Future United States Role in European Security
ARMY WAR COLL CARLISLE BARRACKS PA
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During the period 1989-1991, there were tremendous changes in the European security environment. The United States and its European allies are now faced with questions concerning appropriate security structures to meet the needs of post-Cold War, post-soviet Europe. The purpose of this study is to contribute to the debate about appropriate roles, missions and capabilities for U.S. military forces in Europe. The study considers security threats risks and uncertainties pertaining to Europe examines the response of the Bush administration to new security realities and assesses the adaptation of the Atlantic Alliance to the absence of a direct threat. Both the United States and its NATO allies envison a continued significant U.S. military presence in Europe. The study also focuses on challenges from both sides of the Atlantic to the planned U.S. military role in Europe. Western Europeans have demonstrated increasing independence and assertiveness as they move toward the establishment of a European union and a common foreign and security policy. Americans have become increasingly focused inward on severe domestic problems. The appropriatness and implications of three different potential U.S. military roles in Europe are examined. The study concludes that a continued significant U.S. military presence in Europe is a sound hedging strategy for the United States during a period of tremendous change. The study also suggests compensating measures to enhance the effectiveness of a more modest U.S. military force, should a larger U.S. military presence in Europe not be acceptable.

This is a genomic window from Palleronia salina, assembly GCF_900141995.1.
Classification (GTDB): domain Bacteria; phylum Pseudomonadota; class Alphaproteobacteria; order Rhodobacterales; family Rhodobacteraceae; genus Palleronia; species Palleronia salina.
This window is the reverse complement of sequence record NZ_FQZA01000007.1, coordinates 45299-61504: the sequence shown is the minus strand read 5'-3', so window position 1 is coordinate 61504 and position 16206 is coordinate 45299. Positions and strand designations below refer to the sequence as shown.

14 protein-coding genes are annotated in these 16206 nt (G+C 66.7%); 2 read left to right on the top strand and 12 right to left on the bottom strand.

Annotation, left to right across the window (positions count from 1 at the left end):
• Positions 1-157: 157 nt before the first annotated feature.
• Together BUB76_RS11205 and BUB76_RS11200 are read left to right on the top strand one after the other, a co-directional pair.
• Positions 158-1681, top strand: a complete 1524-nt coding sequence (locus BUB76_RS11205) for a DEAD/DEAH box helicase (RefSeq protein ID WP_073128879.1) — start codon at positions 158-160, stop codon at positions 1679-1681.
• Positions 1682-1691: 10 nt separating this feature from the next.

- Government and Political Science
- Military Forces and Organizations